Buying The Best Small Gas Grill – What’s Cooking?

Best Small Gas Grill Buying Guide

Best Small Gas Grill Buying Guide

So you want to buy a gas grill. That’s great and all, but where to begin? What should you even look for in a grill? Well, our gas grill buying guide should be able to help you along quite nicely.

When buying a grill, there are a few qualities worth considering. Obviously, you want a grill that will perform well and cover all your cooking needs. You’ll also definitely want something durable and long-lasting, to get the most bang for your buck. And speaking of, the costs for a new grill can be anywhere from $100 to $3000, depending on size, model, BTUs, and other factors. With all the options out there, you’ll need to find a grill that fits your needs.

Performance

What’s cookin’?

The first and most important question to ask yourself is, what are you cooking? Different people have different grilling needs, and to reflect that, grills come in differing levels of functionality. If you’re just going for some simple burgers and hotdogs, then almost any inexpensive grill should suffice. But if you’re craving steaks or ribs or even chicken, there’s more you’ll need from your machine.

How hot?

One of the most important factors to keep in mind when buying a grill would be the temperature it maxes out at. A lower max temperature means less overall capability of the grill. Generally, a grill that can make it to around 600 degrees Fahrenheit should be capable of handling anything you’d throw at it. You’ll likely be searing steaks and such on your grill pretty often, so that high temperature will come in handy then.

 

How much?

Grill size can really make or break your grilling experience. Too small, and you can’t cook as much as you might need, and larger meats (like, for example, a whole turkey) probably won’t even fit. It’s hard to err too far on the side of too large when it comes to grilling, but if you don’t have anywhere to store it, your grill would deteriorate much faster from being forcibly exposed to the elements. Of course, if you just wanted to grill on the go for a camping trip or tailgate party, you’d likely want to invest in a portable grill. They’re mostly for basic burgers and ‘dogs, but they get the job done.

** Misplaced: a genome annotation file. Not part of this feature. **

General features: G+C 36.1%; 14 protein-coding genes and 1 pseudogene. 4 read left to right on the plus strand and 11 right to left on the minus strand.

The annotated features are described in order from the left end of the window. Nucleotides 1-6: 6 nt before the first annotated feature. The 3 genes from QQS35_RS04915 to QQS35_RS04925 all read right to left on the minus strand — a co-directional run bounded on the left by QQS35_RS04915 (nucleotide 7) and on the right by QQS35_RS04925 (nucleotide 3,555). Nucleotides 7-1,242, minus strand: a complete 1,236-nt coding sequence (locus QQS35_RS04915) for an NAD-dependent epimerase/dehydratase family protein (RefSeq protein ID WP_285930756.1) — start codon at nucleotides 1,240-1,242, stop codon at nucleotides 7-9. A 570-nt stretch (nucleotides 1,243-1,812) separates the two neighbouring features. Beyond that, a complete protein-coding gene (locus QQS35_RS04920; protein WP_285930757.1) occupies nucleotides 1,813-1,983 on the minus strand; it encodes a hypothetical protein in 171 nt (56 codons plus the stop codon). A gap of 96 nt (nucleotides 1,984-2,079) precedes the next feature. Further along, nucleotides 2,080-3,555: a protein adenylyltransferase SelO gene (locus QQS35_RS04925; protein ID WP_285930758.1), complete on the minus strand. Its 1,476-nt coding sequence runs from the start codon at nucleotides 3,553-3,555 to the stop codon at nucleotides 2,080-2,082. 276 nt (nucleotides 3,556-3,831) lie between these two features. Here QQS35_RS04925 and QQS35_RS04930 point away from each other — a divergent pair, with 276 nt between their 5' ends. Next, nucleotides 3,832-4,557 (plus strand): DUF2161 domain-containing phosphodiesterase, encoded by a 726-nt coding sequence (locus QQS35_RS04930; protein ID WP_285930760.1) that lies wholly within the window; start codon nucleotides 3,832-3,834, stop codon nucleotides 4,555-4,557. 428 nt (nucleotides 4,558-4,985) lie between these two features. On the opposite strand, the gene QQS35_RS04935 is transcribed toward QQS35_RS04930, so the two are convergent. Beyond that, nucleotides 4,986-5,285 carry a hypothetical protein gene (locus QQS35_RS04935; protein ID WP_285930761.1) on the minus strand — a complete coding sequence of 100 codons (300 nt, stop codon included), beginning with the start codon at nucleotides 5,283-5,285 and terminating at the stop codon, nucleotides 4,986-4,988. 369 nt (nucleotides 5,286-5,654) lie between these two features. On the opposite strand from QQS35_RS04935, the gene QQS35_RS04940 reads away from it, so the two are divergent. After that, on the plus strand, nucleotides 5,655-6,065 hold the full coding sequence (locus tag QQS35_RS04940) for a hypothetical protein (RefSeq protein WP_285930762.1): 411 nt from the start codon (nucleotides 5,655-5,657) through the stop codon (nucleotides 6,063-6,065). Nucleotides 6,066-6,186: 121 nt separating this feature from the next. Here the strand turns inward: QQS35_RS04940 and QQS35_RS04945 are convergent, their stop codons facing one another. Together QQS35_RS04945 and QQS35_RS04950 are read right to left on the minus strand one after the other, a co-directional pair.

How close?

Another thing to take into account as far as which grill to go with would be indirect cooking. For those who don’t know, indirect cooking is a form of grilling where the meat is placed next to the fire instead of right on top of it. It’s a technique best suited for tougher and larger pieces of meat, so that the whole piece can get cooked thoroughly in and out without burning the outside with direct heat.

Who’s done it before?

Thankfully, you wouldn’t be the first person to ever have purchased a grill. There are thousands of online reviews of every sort of grill imaginable, with everything from comprehensive lists to YouTube videos laying out the pros and cons of specific grills and their performance. There’s no way to go wrong with scanning through some of this content and narrowing down your list, especially with so many options out there.

Maintenance

When buying a gas grill, one would most likely take into consideration the ease of use and cleanliness. Because otherwise, if you didn’t care for those two things, you might as well have gotten a charcoal grill. With this in mind, you should consider how well the grill you choose scores in those two areas before purchasing, since those are some of the most obvious advantages of even buying a gas grill instead of charcoal. If you don’t mind a pesky mess and some challenges in controlling temperature, then you might as well get charcoal. One of the biggest pulls for getting a gas grill would be its convenience, so avoid any models that aren’t easy to use or are tedious to clean.

The parts of your grill that are inevitably going to be replaced the most are the burners. Since they’re resistant to rust and strong, you could do well with some stainless steel burners. Brass is not a bad option either. If you can find burners with a 10-year warranty or some-such, that’s all the better. Try to avoid aluminum and iron; they don’t stand up well over time.

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Buying The Best Small Gas Grill – What’s Cooking?

time to read: 3 min